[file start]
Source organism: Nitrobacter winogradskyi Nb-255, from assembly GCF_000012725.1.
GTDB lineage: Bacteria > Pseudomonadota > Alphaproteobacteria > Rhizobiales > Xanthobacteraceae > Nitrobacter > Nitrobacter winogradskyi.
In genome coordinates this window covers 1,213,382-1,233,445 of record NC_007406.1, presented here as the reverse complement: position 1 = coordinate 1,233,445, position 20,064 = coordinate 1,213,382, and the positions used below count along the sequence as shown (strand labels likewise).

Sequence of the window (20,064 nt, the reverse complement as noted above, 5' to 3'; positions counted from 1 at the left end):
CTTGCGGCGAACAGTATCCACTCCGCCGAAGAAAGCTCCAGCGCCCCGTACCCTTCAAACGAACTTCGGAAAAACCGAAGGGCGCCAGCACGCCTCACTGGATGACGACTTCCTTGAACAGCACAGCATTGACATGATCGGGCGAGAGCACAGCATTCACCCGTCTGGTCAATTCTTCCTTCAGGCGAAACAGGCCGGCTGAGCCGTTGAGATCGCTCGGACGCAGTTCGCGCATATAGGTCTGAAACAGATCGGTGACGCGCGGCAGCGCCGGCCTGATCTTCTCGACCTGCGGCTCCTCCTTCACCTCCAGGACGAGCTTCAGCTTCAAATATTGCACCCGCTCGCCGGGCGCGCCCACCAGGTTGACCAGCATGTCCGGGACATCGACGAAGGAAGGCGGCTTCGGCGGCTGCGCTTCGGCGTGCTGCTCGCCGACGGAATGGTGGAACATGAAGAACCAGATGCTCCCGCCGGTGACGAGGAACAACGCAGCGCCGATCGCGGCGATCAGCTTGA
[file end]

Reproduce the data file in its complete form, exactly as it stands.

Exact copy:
Source organism: Nitrobacter winogradskyi Nb-255, from assembly GCF_000012725.1.
GTDB lineage: Bacteria > Pseudomonadota > Alphaproteobacteria > Rhizobiales > Xanthobacteraceae > Nitrobacter > Nitrobacter winogradskyi.
In genome coordinates this window covers 1,213,382-1,233,445 of record NC_007406.1, presented here as the reverse complement: position 1 = coordinate 1,233,445, position 20,064 = coordinate 1,213,382, and the positions used below count along the sequence as shown (strand labels likewise).

Sequence of the window (20,064 nt, the reverse complement as noted above, 5' to 3'; positions counted from 1 at the left end):
CTTGCGGCGAACAGTATCCACTCCGCCGAAGAAAGCTCCAGCGCCCCGTACCCTTCAAACGAACTTCGGAAAAACCGAAGGGCGCCAGCACGCCTCACTGGATGACGACTTCCTTGAACAGCACAGCATTGACATGATCGGGCGAGAGCACAGCATTCACCCGTCTGGTCAATTCTTCCTTCAGGCGAAACAGGCCGGCTGAGCCGTTGAGATCGCTCGGACGCAGTTCGCGCATATAGGTCTGAAACAGATCGGTGACGCGCGGCAGCGCCGGCCTGATCTTCTCGACCTGCGGCTCCTCCTTCACCTCCAGGACGAGCTTCAGCTTCAAATATTGCACCCGCTCGCCGGGCGCGCCCACCAGGTTGACCAGCATGTCCGGGACATCGACGAAGGAAGGCGGCTTCGGCGGCTGCGCTTCGGCGTGCTGCTCGCCGACGGAATGGTGGAACATGAAGAACCAGATGCTCCCGCCGGTGACGAGGAACAACGCAGCGCCGATCGCGGCGATCAGCTTGA